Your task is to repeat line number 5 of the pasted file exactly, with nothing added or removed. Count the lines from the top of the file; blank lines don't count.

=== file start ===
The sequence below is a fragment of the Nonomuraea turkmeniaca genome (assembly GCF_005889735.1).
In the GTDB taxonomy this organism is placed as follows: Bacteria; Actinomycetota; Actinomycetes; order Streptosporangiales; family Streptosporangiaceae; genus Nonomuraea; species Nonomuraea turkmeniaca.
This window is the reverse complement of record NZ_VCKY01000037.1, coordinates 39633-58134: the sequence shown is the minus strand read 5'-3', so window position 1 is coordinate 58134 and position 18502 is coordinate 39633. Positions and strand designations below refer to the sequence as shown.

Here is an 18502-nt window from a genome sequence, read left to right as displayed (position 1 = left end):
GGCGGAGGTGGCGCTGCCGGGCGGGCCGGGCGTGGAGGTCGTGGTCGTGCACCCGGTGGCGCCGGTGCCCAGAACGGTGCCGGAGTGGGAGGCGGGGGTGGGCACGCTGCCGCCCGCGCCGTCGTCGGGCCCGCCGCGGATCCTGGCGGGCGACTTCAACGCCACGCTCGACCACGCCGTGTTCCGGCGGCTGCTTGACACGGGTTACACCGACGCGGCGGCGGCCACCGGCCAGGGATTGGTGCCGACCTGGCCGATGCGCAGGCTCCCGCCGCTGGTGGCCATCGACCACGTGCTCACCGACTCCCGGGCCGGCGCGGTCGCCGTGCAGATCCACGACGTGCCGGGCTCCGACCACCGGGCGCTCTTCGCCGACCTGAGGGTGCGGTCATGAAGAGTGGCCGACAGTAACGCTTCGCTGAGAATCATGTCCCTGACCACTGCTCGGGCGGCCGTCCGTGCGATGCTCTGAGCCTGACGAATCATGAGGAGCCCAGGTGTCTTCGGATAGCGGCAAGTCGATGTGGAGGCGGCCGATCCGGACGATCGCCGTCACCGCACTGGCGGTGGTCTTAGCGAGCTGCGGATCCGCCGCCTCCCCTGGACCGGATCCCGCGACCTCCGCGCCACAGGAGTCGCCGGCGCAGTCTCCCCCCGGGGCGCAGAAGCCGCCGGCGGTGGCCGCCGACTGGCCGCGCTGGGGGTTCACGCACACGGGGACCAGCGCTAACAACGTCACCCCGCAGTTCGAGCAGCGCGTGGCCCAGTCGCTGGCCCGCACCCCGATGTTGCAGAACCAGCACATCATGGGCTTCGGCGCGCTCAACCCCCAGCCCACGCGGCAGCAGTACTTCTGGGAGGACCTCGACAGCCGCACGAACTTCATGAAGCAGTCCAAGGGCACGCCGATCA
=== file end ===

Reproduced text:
GGCGGAGGTGGCGCTGCCGGGCGGGCCGGGCGTGGAGGTCGTGGTCGTGCACCCGGTGGCGCCGGTGCCCAGAACGGTGCCGGAGTGGGAGGCGGGGGTGGGCACGCTGCCGCCCGCGCCGTCGTCGGGCCCGCCGCGGATCCTGGCGGGCGACTTCAACGCCACGCTCGACCACGCCGTGTTCCGGCGGCTGCTTGACACGGGTTACACCGACGCGGCGGCGGCCACCGGCCAGGGATTGGTGCCGACCTGGCCGATGCGCAGGCTCCCGCCGCTGGTGGCCATCGACCACGTGCTCACCGACTCCCGGGCCGGCGCGGTCGCCGTGCAGATCCACGACGTGCCGGGCTCCGACCACCGGGCGCTCTTCGCCGACCTGAGGGTGCGGTCATGAAGAGTGGCCGACAGTAACGCTTCGCTGAGAATCATGTCCCTGACCACTGCTCGGGCGGCCGTCCGTGCGATGCTCTGAGCCTGACGAATCATGAGGAGCCCAGGTGTCTTCGGATAGCGGCAAGTCGATGTGGAGGCGGCCGATCCGGACGATCGCCGTCACCGCACTGGCGGTGGTCTTAGCGAGCTGCGGATCCGCCGCCTCCCCTGGACCGGATCCCGCGACCTCCGCGCCACAGGAGTCGCCGGCGCAGTCTCCCCCCGGGGCGCAGAAGCCGCCGGCGGTGGCCGCCGACTGGCCGCGCTGGGGGTTCACGCACACGGGGACCAGCGCTAACAACGTCACCCCGCAGTTCGAGCAGCGCGTGGCCCAGTCGCTGGCCCGCACCCCGATGTTGCAGAACCAGCACATCATGGGCTTCGGCGCGCTCAACCCCCAGCCCACGCGGCAGCAGTACTTCTGGGAGGACCTCGACAGCCGCACGAACTTCATGAAGCAGTCCAAGGGCACGCCGATCA